NEW YORK -- Nearly four years after boxer Magomed Abdusalamov suffered brain damage from a bout in the Theater at Madison Square Garden, New York State has agreed to pay him and his family $22 million in what is believed to be the largest personal injury settlement the state has made.
Court of Claims Judge Jeanette Rodriguez-Morick approved the agreement on Friday.
After Abdusalamov's fight on Nov. 2, 2013, his family filed suit alleging recklessness, gross negligence and medical malpractice by the New York State Athletic Commission, NYSAC staff and the doctors it retained to work that night. The complaint said improper care crucially delayed diagnosis and treatment of a developing blood clot in Abdusalamov's brain. He underwent emergency surgery, suffered multiple strokes, was in a coma for weeks, and was hospitalized for more than 10 months, including in-patient rehabilitation.
Now 36, Abdusalamov remains paralyzed on his right side and unable to walk. His speech is mostly limited to mumbling. His wife, Bakanay Abdusalamova, said doctors told her he'd likely never talk again, but now he occasionally delivers fully formed words with clarity. She cares for him and their three daughters -- ages 11, 8 and 4 -- in a Connecticut house provided by a friend.
Abdusalamov was paid $40,000 for the fight and received the full $10,000 payout from a mandatory minimum insurance policy. A year-and-a-half later, the incapacitated ex-boxer and his family were more than $2 million in debt, according to a 2015 court filing.
After a 32-month investigation, the state inspector general released a 48-page report last year that excoriated the NYSAC for mishandling Abdusalamov's care and for an array of systemic problems, including its approach to medical emergencies.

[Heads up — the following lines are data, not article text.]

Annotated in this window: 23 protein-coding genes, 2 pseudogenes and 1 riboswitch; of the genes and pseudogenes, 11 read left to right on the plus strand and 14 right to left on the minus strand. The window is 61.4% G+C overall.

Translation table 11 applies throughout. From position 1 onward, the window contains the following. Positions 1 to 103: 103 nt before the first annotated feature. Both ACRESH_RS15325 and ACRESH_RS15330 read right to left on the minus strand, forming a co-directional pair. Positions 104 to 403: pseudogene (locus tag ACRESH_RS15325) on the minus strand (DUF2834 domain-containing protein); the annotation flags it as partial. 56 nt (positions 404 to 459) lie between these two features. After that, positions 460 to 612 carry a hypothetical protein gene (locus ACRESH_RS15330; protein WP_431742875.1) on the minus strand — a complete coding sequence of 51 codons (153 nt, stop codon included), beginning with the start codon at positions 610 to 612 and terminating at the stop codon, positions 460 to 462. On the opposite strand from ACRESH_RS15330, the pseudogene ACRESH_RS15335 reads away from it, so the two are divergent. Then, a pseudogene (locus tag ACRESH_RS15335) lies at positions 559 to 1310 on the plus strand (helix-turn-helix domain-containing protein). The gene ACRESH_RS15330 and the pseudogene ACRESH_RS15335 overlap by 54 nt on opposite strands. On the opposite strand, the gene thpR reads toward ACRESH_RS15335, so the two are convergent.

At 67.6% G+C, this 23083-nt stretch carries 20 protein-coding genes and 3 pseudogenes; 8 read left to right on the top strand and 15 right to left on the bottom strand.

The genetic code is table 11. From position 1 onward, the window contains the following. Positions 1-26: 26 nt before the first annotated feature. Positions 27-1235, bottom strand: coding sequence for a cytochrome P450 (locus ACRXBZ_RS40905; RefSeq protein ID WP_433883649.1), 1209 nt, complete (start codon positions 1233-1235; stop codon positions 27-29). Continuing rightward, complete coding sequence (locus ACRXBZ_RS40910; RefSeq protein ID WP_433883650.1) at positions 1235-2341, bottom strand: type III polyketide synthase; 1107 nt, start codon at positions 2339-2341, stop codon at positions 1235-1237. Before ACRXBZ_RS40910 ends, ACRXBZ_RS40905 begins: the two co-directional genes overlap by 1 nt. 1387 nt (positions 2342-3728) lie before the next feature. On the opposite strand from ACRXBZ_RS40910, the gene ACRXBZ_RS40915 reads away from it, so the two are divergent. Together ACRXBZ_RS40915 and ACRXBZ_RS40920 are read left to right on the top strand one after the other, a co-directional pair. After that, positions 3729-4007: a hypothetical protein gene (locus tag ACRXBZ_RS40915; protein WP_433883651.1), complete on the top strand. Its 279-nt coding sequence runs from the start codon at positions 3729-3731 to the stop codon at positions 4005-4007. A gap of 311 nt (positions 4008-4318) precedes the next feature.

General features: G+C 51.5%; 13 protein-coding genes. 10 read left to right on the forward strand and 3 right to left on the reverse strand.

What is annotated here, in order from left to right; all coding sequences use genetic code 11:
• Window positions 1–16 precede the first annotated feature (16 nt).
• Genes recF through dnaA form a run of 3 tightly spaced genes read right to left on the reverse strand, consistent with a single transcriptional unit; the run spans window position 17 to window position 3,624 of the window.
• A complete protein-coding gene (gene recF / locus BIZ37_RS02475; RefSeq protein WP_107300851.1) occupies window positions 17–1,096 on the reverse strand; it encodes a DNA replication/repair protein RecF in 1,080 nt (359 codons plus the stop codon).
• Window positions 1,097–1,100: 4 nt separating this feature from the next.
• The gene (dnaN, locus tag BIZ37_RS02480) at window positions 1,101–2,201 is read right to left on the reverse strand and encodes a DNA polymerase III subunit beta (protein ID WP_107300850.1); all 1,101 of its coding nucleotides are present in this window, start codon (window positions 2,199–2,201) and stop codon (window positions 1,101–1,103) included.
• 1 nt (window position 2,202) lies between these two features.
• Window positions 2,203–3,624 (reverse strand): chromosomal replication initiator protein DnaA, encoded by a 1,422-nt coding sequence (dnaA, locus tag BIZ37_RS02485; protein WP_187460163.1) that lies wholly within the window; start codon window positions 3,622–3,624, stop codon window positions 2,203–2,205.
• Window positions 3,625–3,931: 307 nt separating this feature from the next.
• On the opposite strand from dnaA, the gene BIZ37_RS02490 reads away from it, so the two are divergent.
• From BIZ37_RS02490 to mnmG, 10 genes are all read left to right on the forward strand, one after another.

The Abdusalamov family's attorney, Paul Edelstein, characterized the $22 million settlement to ESPN's Outside the Lines as "the state taking responsibility for its actions and paying an appropriate amount for the damages caused -- it was handled by the attorney general's office and Assistant AG Ross Herman in an extraordinarily professional and empathetic way."
Abdusalamova told OTL through an interpreter that when she was told of the impending settlement, "I was depressed for a few days, because I always thought by this time Mago would be better and our normal life would return ... but I came to the realization that although we can't bring back the Mago of before, this will really help us make his and our family's life better, and we can pay to get him more treatment without depending on others."
A heavyweight title contender from the Russian Republic of Dagestan, the left-handed Abdusalamov was 18-0 and opponent Mike Perez was 19-0 at the start of their 10-round fight televised by HBO in 2013. From the first round, when Perez staggered Abdusalamov with a quick left forearm to the face, Abdusalamov appeared to have trouble breathing out of his nose. Perez went on to win a unanimous decision, and Abdusalamov's face was left a bloody, swollen mess.